Design is the key to expansion of media

To mark the first of a regular multimedia section, Steve Bowbrick explains why designers are best placed to lead the digital revolution – semantics notwithstanding. Steve Bowbrick is chairman of Webmedia Group.

A handful of phrases are used interchangeably to describe the new communications and technology industries. Let’s look at them. First, “new media”. It’s intriguing that the qualifier “new” works in the absence of novelty. We may find ourselves calling it new media long after it’s old or dead – like New Wave or New Labour. It’s not descriptive and we should scrap it.

Second, “digital media”. This must have seemed pretty whizzy once, but it’s the most useless descriptor of all. All media will soon be digital – this is a banal fact of contemporary business. Digital media is cheaper to produce and distribute and pretty soon analogue media will seem quaint – like carbon paper or The Royal Command Performance.

Third, “interactive media”. Better, but still not good enough. Lots of contemporary media is interactive and pretty soon, non-interactive media – movies that don’t branch at your command, newspaper stories that don’t link you to a discussion forum, microwaves that don’t talk to you – will seem oddly muted. However, interactivity is not enough on its own.

Better than all of them is “networked media”. Networks connect businesses with the strange economic abstractions called network externalities, connect individuals to form powerful communities and connect ideas to form new businesses and concepts. Connectedness is the key novelty of our era and networks the defining form for business and culture in the next. The issues we’ll be looking at in the next months all flow from the network.

We access media – it’s our job

William Gibson, who invented cyberspace, believes we’re beginning to realise that accessing media is what we do now. It’s not an incidental pursuit any more, it’s the defining activity of millennial folk – like prayer or hunting or smelting copper in other times.

In a world where media consumption has become a foundation task, the creation of media becomes a foundation industry – some economists argue we should add media to the big three classical economic sectors: agriculture, industry and services. Media is, by definition, designed – this means more designers. We’re entering a design renaissance.

We are all connected together

Designers, like the rest of us, are getting linked together by communications technology. Networks of people are generally more powerful than isolated individuals. Networks create new models of collaboration and control. In networks, power is diffuse (Microsoft notwithstanding) and openness is the norm.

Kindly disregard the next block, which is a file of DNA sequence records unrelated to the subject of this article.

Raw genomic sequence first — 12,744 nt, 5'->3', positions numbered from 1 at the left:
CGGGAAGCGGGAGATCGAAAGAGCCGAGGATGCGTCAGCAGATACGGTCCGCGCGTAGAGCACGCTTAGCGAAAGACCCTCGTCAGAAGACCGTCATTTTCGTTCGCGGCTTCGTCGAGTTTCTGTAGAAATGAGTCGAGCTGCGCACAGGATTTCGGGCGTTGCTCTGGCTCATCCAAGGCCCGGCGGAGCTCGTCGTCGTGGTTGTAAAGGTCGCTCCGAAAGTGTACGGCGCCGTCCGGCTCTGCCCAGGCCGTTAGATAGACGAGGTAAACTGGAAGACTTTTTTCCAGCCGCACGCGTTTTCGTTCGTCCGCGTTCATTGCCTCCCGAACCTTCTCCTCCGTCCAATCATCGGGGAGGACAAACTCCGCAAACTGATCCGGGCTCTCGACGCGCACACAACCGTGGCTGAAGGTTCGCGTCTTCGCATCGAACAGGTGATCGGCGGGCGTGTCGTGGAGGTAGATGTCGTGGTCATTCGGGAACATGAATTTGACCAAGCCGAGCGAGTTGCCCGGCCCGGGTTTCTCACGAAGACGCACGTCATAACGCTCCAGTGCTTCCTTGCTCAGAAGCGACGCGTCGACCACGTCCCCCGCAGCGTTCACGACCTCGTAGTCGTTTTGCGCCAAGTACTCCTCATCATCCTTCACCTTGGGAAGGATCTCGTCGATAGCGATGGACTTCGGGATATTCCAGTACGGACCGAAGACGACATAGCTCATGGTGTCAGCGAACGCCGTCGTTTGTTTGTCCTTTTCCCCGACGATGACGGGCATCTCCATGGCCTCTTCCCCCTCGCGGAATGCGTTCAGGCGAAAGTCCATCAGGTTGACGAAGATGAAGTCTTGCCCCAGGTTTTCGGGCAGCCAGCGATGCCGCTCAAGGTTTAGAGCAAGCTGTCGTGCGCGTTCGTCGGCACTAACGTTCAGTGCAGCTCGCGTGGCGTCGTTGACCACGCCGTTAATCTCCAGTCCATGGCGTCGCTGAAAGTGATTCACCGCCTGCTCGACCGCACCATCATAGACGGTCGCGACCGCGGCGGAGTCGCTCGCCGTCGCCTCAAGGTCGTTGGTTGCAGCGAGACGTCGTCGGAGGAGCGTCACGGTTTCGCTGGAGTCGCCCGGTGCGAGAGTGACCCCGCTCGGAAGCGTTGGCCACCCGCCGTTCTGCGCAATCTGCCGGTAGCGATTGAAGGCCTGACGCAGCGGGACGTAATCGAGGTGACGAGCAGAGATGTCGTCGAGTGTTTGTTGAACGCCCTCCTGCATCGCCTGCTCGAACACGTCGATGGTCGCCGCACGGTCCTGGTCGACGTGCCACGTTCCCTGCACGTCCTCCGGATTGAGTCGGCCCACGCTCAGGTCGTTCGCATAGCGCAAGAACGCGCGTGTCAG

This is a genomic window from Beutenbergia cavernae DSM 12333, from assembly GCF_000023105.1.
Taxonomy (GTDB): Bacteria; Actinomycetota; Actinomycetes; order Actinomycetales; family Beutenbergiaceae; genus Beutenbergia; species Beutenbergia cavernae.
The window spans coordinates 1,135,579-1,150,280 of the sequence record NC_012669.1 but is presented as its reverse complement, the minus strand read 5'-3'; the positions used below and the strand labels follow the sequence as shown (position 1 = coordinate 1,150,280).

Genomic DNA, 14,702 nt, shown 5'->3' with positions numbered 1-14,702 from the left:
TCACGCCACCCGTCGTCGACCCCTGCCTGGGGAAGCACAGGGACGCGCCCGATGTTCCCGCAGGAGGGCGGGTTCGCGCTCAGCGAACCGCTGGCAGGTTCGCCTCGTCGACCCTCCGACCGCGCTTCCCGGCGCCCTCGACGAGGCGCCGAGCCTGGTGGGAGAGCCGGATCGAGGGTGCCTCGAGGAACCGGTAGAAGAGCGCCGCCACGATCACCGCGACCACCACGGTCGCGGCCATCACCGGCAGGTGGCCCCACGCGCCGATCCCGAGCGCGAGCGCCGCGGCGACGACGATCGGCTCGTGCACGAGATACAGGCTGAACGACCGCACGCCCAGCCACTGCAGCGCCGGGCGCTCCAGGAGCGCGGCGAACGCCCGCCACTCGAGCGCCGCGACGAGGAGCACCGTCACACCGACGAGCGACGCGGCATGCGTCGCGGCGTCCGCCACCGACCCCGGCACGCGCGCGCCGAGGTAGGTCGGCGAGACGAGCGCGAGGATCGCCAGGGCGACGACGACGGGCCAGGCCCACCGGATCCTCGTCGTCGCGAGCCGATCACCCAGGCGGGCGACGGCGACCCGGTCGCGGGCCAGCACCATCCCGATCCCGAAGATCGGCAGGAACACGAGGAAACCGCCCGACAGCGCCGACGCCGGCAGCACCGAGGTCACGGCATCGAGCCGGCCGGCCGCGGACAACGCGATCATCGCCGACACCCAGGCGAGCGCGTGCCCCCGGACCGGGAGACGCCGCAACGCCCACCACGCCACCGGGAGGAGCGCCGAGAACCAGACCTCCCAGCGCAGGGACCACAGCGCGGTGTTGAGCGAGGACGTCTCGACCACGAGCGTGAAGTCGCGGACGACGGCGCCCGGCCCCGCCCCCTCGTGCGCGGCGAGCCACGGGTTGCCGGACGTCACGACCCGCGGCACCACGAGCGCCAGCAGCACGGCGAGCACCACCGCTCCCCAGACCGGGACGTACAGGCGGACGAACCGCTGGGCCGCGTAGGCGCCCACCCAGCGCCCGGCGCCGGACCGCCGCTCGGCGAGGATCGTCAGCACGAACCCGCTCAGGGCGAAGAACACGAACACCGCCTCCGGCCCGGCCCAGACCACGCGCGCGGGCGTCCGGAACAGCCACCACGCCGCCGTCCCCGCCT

Networks imply the dissolution of the formal structures of work – the firm, the job, the craft, the hierarchy – and their replacement by fluid forms – portfolio careers, virtual corporations. Many designers already inhabit this space – the space of the freelance knowledge worker.

Ideas are tradeable currency

Danny Quah, a professor at the London School of Economics, calls the new networked economies “weightless”. In a weightless economy, information, in all its forms, is the chief currency. Economies, in Quah’s model, tend towards dematerialisation as we rush away from the world of concrete things into an evanescent world of ideas.

Britain is further down the path to weightlessness than most economies – 25 per cent of our exports are already ideas, against a 10 per cent average for Organisation for Economic Cooperation and Development countries. Designers are, of course, in the ideas business. New ways of creating, collaborating and learning, new ways of exchanging and trading ideas will alter the business out of recognition.

Regis McKenna, hi-tech marketing guru, calls it real time: customers want it now. Everything speeds up – delivery is overnight, not next week; product life-cycles are nine months, not three years; customer service is right now, not by return of post; you can watch the big movie now, not tomorrow night at nine.

The switch to real time accelerates work rate, collapses the cycle of adoption and review and makes a nonsense of project management. There’s greater emphasis on automation in production and distribution and, by contrast, on intuition and spontaneity in creation. Time becomes the key measure of value.

We are all strategists now

Nobody knows what’s going on. Robert Allen, when he was chairman of AT&T, said: “I used to know where my business would be in ten years, where my revenue would come from, who my competitors would be – now I have no idea.” Networked media robbed him of certainty. Consolidation and globalisation threaten oblivion for many firms. Value is flowing from established sectors to strange new ones at an unprecedented rate. Uncertainty is booming. Strategists are at a premium.

Designers are well placed to deliver strategy, especially in the world of ideas – they are creative thinkers who understand communications and like to challenge orthodoxy. Design consultants are mutating into strategy consultants all around us. This is also, of course, a reflection of uncertainty in design. If the Internet threatens to topple your biggest client what will it do to you? Strategy creation becomes a strategy in its own right. Welcome to Strategyland.

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